When it comes to healthcare reform, I've enjoyed watching all this hoopla and history like I enjoy watching March Madness—beer in hand.
But professionally, I’ve been gritting my teeth, trying to remain silent on “what this officially means for our hospital” to everyone who has been asking—reporters, students I teach on Tuesday nights, Facebook friends, my daughter's swim instructor at the Y.
Why am I quiet? Well, my crystal ball conked out on me a while ago, otherwise I would've placed a lot of money on Northern Iowa beating Kansas in the Tournament and taken my winnings to a Caribbean resort.
But we work in health care, so we must have something to say about it, right? Especially if you’re the PR person. Of course. And I've read everything from despair to adulation to (mostly) "middle of the road, cautiously optimistic if a bit skeptical."
I feel the most for those hundreds of "middle of the road" hospitals. We're in a precarious position here—part of the debate, but also assigned with providing exceptional, non-partisan care to our patients, regardless.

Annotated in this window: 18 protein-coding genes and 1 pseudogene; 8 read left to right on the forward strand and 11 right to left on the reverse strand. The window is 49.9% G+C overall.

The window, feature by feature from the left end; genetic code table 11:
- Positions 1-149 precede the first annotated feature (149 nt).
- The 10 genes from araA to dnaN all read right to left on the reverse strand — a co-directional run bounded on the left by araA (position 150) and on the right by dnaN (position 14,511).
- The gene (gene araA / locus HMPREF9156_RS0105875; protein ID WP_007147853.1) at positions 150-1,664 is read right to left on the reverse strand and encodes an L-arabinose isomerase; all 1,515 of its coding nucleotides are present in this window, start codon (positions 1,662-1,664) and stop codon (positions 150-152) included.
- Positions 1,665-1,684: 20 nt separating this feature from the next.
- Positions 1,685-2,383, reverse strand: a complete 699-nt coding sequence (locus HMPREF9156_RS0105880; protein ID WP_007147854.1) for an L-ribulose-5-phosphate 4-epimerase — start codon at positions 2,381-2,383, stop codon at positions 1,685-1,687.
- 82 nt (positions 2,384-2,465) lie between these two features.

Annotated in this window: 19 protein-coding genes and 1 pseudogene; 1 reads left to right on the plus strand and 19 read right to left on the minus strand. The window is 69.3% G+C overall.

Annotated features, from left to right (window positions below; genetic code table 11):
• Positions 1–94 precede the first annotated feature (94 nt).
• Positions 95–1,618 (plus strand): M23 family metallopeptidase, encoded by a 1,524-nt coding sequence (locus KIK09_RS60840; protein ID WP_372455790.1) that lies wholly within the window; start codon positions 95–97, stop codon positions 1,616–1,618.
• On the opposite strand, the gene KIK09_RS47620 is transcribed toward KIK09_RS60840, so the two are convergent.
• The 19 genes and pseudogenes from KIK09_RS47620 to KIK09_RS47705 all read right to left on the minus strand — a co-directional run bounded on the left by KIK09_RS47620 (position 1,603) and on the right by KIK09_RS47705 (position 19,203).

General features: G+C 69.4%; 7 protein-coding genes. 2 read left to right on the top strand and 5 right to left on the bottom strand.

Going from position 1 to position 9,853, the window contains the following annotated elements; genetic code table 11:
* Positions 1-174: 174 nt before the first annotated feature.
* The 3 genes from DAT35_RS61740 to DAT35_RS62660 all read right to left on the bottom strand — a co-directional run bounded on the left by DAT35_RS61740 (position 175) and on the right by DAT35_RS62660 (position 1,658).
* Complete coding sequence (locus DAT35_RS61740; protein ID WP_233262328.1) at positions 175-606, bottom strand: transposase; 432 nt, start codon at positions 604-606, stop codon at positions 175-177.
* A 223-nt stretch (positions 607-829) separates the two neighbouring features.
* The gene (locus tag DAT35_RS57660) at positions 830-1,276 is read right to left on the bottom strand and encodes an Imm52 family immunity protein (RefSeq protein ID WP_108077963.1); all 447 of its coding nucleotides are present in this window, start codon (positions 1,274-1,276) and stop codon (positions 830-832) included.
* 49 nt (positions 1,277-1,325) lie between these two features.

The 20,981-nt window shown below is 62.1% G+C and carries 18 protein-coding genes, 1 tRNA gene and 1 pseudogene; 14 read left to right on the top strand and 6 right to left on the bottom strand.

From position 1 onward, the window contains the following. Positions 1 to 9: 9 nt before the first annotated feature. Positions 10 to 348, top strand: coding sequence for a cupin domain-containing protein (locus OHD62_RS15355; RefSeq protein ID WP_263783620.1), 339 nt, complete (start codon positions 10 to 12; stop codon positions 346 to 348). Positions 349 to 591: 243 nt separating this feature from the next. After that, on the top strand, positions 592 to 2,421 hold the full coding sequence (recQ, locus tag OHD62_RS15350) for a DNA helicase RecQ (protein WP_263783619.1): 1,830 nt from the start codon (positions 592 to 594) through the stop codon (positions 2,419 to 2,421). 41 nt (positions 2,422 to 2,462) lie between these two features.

Well, here’s what I say: Try your best to be a resource for information, not an agent or an advocate of it, necessarily. We are primarily responsible to our patients, families and visitors. Pundits come second—I'd argue a very distant second. Our primary audiences still need information about the bill.
Our hospital is trying to be helpful to those people who have not read the law. (I swear I’ll read it myself, after I finish reading Gravity’s Rainbow, which I started ten years ago.) We’re writing simple, easy-to-understand info pieces for our Facebook page and blogs. We'll give the facts about what "The Thing Itself" means to everyone. Quick, bullet-pointed snippets. I doubt we’ll have this printed for distribution—we’ll see how it goes online first.
So, let the pundits pundit. We should be the voices of clarity.
And just as Butler proved in making it to the Final Four this weekend, we can predict nothing.